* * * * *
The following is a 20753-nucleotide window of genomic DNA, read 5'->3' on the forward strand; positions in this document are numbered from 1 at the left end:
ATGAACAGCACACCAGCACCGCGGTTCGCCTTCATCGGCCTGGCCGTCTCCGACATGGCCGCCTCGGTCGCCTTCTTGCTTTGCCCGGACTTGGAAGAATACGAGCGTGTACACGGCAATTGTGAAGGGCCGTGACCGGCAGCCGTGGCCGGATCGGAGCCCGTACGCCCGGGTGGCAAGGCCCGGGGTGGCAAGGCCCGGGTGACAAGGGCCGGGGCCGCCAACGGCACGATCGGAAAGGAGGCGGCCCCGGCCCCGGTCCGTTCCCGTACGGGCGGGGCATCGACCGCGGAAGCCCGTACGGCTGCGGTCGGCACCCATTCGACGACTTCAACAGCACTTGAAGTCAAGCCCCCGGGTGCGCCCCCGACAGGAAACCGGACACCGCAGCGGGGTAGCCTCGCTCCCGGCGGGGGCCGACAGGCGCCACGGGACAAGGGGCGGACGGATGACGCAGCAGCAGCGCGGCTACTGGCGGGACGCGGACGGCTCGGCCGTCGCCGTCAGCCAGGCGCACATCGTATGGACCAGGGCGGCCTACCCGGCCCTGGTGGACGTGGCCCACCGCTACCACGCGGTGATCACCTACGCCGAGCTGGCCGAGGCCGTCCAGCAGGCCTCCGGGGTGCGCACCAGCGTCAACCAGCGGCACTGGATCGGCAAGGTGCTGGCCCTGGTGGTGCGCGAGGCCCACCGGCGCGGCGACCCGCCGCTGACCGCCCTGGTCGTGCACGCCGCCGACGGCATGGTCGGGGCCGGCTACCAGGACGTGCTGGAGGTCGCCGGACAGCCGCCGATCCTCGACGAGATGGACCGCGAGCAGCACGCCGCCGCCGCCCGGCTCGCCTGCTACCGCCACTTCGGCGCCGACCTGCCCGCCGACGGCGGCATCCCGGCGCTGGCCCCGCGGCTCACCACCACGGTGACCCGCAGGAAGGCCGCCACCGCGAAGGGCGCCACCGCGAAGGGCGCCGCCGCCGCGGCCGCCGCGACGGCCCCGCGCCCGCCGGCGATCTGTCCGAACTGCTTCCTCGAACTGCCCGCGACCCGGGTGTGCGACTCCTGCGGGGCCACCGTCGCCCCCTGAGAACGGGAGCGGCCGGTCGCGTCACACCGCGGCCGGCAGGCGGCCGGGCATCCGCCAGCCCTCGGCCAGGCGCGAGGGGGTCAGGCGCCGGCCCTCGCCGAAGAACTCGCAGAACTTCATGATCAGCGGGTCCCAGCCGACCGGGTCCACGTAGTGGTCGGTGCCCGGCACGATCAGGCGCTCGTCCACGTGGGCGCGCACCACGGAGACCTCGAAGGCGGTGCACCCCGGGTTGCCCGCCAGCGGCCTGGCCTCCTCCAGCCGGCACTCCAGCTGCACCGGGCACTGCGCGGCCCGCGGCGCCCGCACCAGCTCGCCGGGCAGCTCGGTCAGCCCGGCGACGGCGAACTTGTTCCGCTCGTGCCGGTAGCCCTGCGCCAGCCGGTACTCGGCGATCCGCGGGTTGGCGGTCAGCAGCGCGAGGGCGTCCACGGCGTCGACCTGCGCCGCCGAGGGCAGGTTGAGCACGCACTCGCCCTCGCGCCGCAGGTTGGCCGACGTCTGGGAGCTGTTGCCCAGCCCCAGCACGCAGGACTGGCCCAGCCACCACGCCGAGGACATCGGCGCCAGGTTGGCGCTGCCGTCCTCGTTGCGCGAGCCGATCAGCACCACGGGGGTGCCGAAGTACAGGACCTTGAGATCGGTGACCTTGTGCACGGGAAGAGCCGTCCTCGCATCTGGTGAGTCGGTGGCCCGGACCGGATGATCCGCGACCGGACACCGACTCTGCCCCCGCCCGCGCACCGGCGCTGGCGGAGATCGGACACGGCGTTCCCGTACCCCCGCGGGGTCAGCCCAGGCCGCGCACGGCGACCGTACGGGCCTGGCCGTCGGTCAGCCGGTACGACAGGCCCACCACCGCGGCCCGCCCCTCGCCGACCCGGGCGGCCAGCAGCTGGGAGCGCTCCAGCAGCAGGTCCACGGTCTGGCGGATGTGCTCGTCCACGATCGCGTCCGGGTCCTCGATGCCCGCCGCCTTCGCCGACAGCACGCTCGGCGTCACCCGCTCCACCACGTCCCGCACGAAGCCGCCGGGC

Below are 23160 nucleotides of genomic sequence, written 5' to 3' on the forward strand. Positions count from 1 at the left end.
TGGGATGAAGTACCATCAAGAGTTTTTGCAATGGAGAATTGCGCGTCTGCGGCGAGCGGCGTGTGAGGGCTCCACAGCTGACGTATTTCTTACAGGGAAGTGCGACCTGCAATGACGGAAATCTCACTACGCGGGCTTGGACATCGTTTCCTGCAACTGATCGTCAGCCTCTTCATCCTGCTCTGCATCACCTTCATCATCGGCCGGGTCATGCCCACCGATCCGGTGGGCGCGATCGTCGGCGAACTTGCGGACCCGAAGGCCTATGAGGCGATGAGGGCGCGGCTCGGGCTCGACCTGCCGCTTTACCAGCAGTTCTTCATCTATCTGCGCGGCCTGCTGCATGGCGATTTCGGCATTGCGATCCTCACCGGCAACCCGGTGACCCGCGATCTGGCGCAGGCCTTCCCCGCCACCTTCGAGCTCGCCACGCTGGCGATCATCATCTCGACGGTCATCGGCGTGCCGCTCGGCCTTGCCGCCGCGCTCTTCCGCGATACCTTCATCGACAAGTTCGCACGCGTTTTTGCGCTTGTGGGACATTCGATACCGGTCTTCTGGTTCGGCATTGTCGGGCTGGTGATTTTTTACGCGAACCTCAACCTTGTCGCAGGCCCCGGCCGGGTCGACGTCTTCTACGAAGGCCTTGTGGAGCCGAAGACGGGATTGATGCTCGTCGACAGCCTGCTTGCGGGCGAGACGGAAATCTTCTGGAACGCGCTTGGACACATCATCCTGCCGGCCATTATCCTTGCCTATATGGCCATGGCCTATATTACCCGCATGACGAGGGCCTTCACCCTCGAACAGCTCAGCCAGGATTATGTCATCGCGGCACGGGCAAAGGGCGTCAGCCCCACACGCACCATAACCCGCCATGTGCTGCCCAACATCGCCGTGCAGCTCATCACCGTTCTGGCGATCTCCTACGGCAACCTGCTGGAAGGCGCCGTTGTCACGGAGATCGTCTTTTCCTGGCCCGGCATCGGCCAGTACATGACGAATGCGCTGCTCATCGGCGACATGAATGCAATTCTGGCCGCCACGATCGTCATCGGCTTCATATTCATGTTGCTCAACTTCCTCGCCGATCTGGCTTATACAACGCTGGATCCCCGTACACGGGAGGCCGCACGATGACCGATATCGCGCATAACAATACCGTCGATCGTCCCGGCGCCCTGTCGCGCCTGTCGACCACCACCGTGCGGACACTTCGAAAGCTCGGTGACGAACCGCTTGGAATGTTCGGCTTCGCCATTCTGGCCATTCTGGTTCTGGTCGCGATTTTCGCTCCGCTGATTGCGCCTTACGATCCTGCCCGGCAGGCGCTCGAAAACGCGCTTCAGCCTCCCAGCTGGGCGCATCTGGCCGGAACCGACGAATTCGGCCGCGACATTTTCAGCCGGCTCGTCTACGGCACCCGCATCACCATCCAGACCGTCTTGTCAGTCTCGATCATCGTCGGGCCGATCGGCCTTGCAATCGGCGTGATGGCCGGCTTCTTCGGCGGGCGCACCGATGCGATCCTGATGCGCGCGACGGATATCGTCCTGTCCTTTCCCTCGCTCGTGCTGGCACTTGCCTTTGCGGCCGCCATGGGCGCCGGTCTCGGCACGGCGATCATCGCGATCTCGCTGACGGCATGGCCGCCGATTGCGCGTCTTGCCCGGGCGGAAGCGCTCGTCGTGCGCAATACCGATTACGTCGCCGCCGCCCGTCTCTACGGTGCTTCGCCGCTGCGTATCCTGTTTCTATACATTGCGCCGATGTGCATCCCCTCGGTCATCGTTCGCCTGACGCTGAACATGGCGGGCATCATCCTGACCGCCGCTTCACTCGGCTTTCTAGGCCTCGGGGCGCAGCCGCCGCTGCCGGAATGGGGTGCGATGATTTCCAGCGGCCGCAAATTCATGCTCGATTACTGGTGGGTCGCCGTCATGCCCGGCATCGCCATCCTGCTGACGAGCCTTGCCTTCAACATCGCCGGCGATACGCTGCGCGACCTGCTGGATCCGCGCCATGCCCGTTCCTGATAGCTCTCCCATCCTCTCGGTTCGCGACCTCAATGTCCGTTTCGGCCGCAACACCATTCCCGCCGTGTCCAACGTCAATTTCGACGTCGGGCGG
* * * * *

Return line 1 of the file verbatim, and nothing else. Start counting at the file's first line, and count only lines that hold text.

The following is a 20753-nucleotide window of genomic DNA, read 5'->3' on the forward strand; positions in this document are numbered from 1 at the left end: